Concannon added that he plans “to spend the next few weeks and months earning the right to be their voice and champion.”


Mark Weprin’s former City Council seat won’t be filled until November

| rpozarycki@queenscourier.com

Photo courtesy of Jeff Xie

Mark Weprin officially left the City Council on Sunday, June 14 — apparently three days too late for a non-partisan special election to fill his seat.

Mayor Bill de Blasio proclaimed on Monday that the vacancy will be filled at the Nov. 3 general election, and that the political parties will nominate candidates for the election in the Sept. 10 primary.

According to a spokesperson for the city Board of Elections, a non-partisan special election cannot occur if the vacancy occurs between 60 and 90 days of the scheduled September primary. Had Weprin resigned before June 11, the mayor would have been obligated to call a non-partisan election.

Weprin had announced in May he would step down from the City Council to join the Cuomo administration as deputy secretary for legislative affairs. At the time, he said he would leave within two weeks, but ultimately delayed his departure.

Following the traditional election format now leads to a competitive Democratic primary among previously announced candidates including former Assemblyman Barry Grodenchik; Rebecca Lynch, former assistant commissioner with the New York City Community Affairs Unit; Celia Dosamantes, former aide to Assemblyman David Weprin and Rep. Grace Meng; attorney Ali Najmi; and former City Council candidate Bob Friedrich.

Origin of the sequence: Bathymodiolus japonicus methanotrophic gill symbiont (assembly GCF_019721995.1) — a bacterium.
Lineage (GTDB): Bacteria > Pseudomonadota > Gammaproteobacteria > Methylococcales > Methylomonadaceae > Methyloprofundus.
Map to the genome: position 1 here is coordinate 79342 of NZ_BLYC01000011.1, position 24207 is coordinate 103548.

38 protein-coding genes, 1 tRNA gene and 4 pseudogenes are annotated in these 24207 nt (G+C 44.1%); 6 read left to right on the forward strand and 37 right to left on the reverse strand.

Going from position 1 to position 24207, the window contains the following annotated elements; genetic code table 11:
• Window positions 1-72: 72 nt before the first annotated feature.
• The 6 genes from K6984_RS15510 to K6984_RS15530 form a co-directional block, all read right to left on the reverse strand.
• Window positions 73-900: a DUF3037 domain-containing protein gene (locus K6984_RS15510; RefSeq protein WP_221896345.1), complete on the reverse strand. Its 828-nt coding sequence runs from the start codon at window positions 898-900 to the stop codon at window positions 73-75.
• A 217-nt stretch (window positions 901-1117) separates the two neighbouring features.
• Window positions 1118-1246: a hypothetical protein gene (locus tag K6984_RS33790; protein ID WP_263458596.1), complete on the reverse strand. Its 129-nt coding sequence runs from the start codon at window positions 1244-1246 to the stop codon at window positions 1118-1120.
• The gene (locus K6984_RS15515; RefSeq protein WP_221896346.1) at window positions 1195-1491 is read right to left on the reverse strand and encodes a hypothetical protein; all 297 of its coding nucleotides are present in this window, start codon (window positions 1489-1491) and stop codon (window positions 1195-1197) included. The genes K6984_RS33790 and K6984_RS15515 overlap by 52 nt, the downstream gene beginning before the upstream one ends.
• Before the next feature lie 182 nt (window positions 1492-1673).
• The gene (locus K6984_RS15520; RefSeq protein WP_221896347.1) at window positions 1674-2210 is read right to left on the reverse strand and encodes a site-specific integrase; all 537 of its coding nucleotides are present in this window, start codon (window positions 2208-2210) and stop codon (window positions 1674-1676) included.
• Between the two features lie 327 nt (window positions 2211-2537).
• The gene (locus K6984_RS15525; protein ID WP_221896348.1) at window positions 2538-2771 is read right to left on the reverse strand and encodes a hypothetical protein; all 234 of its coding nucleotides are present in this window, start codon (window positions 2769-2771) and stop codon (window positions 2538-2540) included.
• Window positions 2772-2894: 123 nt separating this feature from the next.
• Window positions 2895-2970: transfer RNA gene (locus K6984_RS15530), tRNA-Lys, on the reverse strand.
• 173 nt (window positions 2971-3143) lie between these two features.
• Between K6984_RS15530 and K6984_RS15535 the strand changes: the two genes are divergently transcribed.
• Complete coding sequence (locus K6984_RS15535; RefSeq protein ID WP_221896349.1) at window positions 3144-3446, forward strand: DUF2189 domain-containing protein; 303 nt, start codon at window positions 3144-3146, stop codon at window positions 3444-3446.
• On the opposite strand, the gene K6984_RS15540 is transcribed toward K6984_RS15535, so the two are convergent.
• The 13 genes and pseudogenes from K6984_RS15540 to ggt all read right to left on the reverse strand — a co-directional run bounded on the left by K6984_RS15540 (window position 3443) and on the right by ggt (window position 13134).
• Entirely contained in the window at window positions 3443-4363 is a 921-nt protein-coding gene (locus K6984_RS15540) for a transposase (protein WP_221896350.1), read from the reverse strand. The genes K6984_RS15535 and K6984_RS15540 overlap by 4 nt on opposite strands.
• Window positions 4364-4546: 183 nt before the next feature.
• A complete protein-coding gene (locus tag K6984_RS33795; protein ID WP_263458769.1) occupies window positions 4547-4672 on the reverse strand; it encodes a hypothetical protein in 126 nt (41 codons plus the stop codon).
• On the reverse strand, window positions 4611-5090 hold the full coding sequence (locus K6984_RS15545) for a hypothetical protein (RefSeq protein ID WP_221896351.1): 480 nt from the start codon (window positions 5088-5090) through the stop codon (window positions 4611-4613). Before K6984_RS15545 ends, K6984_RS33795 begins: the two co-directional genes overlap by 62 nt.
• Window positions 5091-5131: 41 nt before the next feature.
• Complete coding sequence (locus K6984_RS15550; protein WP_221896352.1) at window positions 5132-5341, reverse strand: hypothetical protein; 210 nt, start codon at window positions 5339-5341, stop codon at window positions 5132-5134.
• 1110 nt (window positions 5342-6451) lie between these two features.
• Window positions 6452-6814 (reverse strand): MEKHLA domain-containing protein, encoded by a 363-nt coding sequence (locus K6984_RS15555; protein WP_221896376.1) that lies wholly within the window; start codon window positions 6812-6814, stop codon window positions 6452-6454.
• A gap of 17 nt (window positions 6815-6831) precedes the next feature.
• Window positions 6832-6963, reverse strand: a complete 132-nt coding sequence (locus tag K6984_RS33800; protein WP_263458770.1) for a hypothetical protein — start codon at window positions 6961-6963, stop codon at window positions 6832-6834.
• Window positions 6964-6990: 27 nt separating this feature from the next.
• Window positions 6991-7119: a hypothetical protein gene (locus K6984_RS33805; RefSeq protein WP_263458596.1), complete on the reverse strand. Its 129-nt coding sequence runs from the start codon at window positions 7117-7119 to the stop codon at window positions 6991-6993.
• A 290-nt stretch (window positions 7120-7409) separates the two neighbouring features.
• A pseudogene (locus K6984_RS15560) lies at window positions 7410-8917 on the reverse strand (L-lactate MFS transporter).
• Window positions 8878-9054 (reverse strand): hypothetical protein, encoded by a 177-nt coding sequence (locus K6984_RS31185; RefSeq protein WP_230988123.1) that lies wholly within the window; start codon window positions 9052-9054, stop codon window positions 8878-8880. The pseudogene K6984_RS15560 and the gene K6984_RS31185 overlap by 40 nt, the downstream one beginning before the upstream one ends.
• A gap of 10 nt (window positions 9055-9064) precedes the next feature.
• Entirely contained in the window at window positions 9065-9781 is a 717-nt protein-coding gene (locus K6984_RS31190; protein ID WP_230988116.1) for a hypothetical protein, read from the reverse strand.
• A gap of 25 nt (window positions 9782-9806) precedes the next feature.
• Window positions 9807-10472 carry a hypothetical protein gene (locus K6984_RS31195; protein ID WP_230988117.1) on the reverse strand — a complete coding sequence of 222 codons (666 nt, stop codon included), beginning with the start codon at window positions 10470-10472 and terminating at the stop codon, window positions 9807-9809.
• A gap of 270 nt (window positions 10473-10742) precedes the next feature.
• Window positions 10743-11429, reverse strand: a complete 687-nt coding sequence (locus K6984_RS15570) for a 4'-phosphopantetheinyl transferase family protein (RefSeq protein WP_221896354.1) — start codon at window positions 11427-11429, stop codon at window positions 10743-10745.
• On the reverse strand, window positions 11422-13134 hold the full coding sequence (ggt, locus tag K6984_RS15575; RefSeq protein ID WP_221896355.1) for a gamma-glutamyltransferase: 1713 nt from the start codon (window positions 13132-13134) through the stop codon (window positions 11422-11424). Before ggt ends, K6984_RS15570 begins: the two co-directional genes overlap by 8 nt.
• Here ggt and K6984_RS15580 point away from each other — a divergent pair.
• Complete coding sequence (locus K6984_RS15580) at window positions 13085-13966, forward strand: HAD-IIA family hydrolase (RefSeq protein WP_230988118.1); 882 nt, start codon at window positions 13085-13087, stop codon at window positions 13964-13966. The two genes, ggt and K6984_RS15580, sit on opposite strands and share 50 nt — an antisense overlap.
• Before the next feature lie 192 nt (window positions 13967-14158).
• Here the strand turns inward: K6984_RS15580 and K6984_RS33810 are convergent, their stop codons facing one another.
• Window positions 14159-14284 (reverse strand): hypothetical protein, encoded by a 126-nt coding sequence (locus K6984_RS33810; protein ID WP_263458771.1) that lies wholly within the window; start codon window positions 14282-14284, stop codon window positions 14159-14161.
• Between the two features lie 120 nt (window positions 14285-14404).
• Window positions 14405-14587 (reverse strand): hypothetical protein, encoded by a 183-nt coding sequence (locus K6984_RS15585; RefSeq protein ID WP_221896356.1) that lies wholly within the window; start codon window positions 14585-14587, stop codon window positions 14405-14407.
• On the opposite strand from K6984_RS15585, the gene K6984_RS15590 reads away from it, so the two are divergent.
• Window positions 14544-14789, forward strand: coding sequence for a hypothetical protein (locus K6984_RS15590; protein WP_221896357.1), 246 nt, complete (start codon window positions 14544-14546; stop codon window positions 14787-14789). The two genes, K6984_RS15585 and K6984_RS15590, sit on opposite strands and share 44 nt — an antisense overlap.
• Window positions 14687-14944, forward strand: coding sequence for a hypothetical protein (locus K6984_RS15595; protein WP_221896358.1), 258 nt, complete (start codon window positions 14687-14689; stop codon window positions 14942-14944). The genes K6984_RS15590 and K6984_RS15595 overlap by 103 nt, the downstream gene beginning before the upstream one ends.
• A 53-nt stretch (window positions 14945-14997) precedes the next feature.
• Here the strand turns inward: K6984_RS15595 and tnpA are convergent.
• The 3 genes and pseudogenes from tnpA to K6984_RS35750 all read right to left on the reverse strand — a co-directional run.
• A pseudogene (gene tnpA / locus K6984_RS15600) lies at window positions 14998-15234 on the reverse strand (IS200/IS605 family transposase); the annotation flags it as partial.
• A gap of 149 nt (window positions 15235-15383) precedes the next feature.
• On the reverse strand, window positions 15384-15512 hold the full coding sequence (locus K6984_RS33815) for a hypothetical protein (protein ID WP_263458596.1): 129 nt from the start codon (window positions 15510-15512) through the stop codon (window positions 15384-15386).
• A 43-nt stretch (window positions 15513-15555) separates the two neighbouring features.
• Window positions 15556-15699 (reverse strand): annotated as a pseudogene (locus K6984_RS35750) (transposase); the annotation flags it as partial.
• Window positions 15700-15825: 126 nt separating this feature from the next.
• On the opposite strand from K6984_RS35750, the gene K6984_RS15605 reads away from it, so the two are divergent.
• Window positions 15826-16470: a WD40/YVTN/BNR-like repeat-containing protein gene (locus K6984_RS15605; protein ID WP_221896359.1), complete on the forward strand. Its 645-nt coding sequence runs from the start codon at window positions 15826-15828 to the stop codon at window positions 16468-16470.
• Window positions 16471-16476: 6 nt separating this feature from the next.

Whoever wins the Democratic nomination will face the Republican nominee in the general election. Sources close to the Queens County GOP identified retired NYPD Capt. Joe Concannon as a probable candidate.

Once the general election winner is certified, he or she will be sworn into office immediately and will fill out the remainder of Weprin’s term, which expires in 2017.

Regardless of the outcome, the 23rd Council District — which includes Bayside Hills, Bellerose, Douglaston, Floral Park, Fresh Meadows, Glen Oaks, Hollis, Little Neck, New Hyde Park, Oakland Gardens and Queens Village — will be without a voice in the City Council through November. Constituent services are continuing to function from the district office, and staff members are forwarding and following up on any complaints or service requests received.


Councilman Weprin to leave seat for Cuomo administration

| rpozarycki@queenscourier.com

THE COURIER/file photo

Updated Tuesday, May 12, 12:35 p.m.

Councilman Mark Weprin gave his two weeks’ notice to the people of his district Monday, as he announced his departure from the City Council to take a job with Gov. Andrew Cuomo.